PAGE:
Alston highlighted three particular problems, stating, “I would like to know the legal basis upon which the United States is operating, in other words … who is running the program, what accountability mechanisms are in place in relation to that.” He also asked for disclosure of the “precautions the United States is taking to ensure that these weapons are used strictly for purposes consistent with international humanitarian law,” and also asked “what sort of review mechanism” there was “to evaluate when these weapons have been used.”
No answer was forthcoming, and the program not only continued, but expanded into other countries — including, of course, Yemen. However, although the Obama administration is obviously not troubled by what it is doing, a warning was sounded in the Washington Post on October 2 by John Bellinger, legal adviser for the State Department from 2005 to 2009.
Bellinger wrote that, although the drone program had been “highly effective in killing senior al-Qaeda leaders,” the administration “needs to work harder to explain and defend its use of drones as lawful and appropriate — to allies and critics — if it wants to avoid losing international support and potentially exposing administration officials to legal liability.”
As he proceeded to explain, the justification for the program (as with the occupation of Afghanistan, illegal wiretapping and the detention program at Guantánamo) is the Authorization for Use of Military Force, passed by Congress the week after the 9/11 attacks, which empowered the President to use “all necessary and appropriate force” against nations, organizations or persons who planned, committed or aided the 9/11 attacks. Bellinger also noted that the US government “believes that drone strikes are permitted under international law and the United Nations Charter as actions in self-defense, either with the consent of the country where the strike takes place or because that country is unwilling or unable to act against an imminent threat to the United States.”
As he also noted, however, “the US legal position may not satisfy the rest of the world,” because no other government “has said publicly that it agrees with the US policy or legal rationale for drones,” and it would be wise for President Obama “to try to build a broader international consensus.”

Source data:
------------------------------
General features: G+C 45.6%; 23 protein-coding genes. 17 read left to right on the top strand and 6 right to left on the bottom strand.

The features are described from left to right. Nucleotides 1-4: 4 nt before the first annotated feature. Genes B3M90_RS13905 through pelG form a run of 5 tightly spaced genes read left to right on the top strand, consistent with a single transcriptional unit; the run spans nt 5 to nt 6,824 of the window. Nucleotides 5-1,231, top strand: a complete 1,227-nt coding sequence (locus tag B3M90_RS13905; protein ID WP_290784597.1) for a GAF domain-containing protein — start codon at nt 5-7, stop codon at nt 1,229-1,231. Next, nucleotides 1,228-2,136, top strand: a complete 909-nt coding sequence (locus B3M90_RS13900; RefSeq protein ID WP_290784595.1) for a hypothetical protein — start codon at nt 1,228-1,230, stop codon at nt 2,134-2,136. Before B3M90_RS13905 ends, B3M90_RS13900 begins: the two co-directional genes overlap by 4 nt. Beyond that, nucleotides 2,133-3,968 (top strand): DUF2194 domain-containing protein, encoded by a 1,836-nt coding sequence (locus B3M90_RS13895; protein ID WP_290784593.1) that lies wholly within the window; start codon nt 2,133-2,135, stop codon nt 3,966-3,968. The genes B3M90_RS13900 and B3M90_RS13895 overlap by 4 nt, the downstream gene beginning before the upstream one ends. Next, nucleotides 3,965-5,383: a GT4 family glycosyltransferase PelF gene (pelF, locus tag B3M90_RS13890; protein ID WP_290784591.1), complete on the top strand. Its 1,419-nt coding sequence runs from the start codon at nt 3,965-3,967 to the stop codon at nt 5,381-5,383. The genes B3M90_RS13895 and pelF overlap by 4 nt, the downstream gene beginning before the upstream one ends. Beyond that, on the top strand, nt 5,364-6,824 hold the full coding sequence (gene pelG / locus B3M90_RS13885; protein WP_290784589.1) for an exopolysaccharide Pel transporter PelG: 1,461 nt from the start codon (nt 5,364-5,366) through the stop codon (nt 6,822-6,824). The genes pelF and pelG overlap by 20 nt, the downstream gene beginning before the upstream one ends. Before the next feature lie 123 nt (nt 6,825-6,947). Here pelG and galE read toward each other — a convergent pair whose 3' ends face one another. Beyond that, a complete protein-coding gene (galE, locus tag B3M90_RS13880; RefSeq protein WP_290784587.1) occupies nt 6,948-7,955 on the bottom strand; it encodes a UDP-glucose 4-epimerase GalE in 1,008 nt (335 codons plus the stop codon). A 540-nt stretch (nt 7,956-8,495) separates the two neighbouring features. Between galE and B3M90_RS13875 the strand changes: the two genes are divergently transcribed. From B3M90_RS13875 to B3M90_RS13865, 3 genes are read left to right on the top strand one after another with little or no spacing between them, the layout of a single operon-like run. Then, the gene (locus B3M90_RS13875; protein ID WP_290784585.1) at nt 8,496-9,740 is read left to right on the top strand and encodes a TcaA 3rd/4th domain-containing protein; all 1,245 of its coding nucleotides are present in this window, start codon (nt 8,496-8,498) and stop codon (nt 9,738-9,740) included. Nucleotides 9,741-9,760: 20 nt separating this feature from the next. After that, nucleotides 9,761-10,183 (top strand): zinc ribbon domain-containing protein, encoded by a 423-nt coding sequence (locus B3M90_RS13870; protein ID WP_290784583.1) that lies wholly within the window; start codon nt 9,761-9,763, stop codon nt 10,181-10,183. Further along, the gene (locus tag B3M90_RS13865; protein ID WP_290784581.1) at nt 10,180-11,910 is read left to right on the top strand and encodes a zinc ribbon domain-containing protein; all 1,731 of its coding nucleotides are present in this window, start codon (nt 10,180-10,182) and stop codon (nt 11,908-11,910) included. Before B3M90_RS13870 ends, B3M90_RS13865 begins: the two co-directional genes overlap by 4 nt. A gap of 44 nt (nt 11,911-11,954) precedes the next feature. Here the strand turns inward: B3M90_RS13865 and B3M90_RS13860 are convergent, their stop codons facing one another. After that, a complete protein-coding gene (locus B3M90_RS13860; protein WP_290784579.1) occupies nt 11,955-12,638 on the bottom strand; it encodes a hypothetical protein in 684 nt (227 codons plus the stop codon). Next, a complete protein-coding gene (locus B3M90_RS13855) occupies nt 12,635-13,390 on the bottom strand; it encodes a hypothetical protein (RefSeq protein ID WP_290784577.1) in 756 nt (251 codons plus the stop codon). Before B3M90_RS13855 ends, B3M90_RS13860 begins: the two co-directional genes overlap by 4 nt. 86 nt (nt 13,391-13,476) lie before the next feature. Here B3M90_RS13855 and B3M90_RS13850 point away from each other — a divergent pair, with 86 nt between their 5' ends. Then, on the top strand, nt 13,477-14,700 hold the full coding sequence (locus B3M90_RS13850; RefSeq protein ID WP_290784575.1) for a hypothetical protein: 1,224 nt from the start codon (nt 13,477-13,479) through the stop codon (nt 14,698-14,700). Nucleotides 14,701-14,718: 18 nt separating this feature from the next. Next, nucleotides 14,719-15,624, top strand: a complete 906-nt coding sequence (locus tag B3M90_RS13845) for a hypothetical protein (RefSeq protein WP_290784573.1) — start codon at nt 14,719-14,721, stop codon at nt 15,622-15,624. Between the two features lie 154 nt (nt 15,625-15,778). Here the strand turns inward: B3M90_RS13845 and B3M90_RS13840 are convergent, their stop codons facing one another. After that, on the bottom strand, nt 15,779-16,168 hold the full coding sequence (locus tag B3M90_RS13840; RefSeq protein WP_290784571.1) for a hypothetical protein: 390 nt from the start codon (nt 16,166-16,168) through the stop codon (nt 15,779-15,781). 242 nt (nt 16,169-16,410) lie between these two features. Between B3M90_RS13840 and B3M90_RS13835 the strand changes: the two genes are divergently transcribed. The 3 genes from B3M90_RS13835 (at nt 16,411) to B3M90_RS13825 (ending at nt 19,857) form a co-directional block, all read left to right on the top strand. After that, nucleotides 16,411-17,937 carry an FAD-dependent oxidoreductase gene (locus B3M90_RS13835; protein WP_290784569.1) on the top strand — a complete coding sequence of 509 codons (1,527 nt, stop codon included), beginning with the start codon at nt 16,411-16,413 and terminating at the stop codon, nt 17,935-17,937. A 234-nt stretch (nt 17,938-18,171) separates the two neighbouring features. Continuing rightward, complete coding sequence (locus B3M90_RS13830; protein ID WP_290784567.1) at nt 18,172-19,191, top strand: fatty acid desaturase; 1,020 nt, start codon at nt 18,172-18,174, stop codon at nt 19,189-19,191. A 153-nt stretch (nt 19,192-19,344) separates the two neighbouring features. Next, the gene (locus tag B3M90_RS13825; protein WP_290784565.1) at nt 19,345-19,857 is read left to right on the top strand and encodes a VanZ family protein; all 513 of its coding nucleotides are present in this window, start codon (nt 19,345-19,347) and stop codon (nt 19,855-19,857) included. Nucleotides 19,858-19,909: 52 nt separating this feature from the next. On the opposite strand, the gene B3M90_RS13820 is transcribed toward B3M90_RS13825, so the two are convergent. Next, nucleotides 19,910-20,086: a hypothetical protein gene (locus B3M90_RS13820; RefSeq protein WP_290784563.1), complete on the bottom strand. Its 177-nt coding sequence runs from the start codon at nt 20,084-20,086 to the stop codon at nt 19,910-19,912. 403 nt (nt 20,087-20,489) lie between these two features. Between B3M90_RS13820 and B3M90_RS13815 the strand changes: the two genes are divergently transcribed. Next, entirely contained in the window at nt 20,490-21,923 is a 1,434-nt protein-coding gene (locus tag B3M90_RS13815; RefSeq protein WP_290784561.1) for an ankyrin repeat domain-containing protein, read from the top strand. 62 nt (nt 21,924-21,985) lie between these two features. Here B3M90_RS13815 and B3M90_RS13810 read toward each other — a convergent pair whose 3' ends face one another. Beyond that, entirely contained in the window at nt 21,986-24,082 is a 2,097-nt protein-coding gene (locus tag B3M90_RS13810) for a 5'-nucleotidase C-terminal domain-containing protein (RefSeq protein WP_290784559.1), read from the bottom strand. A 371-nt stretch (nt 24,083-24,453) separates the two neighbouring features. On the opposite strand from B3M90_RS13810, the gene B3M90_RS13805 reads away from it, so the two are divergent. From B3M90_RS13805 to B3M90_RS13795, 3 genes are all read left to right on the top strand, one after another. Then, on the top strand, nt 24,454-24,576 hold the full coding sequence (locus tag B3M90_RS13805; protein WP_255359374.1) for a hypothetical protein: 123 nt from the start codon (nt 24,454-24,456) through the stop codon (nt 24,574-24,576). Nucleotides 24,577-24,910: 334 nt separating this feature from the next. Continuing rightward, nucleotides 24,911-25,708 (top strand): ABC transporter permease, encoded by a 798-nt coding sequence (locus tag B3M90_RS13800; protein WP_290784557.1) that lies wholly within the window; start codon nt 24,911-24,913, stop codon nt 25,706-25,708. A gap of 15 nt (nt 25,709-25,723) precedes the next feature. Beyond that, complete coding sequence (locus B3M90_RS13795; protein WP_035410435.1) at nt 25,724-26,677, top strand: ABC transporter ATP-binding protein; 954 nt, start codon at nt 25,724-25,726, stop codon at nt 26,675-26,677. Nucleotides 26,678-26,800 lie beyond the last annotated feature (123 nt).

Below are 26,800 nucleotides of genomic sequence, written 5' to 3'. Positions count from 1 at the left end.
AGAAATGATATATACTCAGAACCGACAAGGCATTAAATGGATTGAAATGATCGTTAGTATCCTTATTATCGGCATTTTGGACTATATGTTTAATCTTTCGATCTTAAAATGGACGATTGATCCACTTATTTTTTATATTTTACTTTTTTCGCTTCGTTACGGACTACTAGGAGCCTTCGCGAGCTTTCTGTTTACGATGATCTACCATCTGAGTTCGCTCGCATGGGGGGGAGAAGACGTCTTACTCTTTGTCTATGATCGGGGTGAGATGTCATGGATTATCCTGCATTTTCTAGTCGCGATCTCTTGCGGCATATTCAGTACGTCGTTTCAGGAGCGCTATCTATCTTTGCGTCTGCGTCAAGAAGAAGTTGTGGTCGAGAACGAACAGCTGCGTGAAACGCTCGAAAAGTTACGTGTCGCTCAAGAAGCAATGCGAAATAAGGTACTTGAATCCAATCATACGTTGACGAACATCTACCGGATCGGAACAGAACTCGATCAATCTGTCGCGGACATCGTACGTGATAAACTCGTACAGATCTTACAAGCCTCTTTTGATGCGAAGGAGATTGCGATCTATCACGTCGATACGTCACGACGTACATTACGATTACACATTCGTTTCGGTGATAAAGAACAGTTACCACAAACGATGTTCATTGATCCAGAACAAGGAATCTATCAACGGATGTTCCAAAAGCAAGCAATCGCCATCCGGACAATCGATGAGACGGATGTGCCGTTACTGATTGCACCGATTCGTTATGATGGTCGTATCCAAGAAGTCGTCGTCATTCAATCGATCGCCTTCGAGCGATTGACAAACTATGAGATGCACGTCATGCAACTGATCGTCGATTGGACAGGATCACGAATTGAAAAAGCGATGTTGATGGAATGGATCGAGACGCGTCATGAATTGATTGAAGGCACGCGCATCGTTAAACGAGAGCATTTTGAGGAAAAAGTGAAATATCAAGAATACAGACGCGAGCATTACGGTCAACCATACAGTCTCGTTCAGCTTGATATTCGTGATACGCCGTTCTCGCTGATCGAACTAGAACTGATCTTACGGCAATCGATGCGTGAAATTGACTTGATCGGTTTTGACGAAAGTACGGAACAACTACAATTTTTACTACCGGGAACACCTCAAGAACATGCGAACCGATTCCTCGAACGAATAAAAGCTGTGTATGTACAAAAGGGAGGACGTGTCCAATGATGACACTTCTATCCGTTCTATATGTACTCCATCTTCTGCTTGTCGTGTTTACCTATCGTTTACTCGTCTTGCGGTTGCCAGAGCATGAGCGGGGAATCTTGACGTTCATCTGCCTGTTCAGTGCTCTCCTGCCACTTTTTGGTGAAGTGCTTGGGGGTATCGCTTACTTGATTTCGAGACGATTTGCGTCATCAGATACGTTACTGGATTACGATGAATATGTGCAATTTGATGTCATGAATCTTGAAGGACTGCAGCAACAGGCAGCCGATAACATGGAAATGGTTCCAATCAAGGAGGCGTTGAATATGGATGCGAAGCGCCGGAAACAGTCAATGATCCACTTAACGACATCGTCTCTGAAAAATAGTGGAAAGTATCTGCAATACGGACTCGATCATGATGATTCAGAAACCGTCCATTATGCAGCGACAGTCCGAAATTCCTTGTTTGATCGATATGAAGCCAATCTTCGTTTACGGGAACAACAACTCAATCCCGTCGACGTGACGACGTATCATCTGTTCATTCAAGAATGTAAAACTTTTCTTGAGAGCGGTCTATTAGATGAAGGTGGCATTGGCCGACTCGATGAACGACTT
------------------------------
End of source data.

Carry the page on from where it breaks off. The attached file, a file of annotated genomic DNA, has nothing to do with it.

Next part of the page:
Is Obama’s assassination program legal and/or appropriate?
Closely related to the question of the drone program’s legality are questions about the Obama administration’s reintroduction of an assassination program. A source of huge internal wrangling in the Reagan, Bush Sr. and Clinton administrations, assassination was largely ignored by the Bush administration, which became obsessed with a global web of torture prisons and “extraordinary rendition,” sending its alleged terrorism-related enemies to be tortured or “disappeared” in other countries. However, as Obama demonstrated in May, with the killing of Osama bin Laden in Pakistan, assassination by death squad was another part of his contentious anti-terror arsenal.
As with the drone program, international criticism of the assassination of Osama bin Laden was muted to non-existent. In his Washington Post op-ed, John Bellinger accurately noted that “European allies, who vigorously criticized the Bush administration for asserting the unilateral right to use force against terrorists in countries outside Afghanistan, have neither supported nor criticized reported US drone strikes in Pakistan, Yemen and Somalia. Instead, they have largely looked the other way, as they did with the killing of Osama bin Laden.”
While questions about the legality of killing bin Laden are likely to resurface the more assassinations take place, the problem is also, as with the drone strikes, that it might be hugely counter-productive politically, further inflaming tensions in Pakistan or Yemen, for example, where military options cannot possibly be the only measure of success, as battles for hearts and minds also need to be won. As Daniel Byman wrote about the use of drones in Pakistan, “The real answer to halting al-Qaeda’s activity in Pakistan will be the long-term support of Pakistan’s counterinsurgency efforts,” and, for Yemen, a similar answer must apply.
Is the assassination of US citizens legal and/or appropriate?
Moving from the assassination program to the killing of Americans in particular, the addition of US citizens to the list of targets could hardly be more contentious had it been designed by George W. Bush and Dick Cheney. As Guantánamo shows, Americans are supposed to be protected from the excesses of their own government, while foreigners have no protection whatsoever — although John Walker Lindh, judicially sacrificed as the “American Taliban,” was excluded in the early days of the “war on terror,” when he received a 20-year sentence as part of a punitive plea deal that involved him agreeing not to talk about the torture he had suffered at the hands of US soldiers.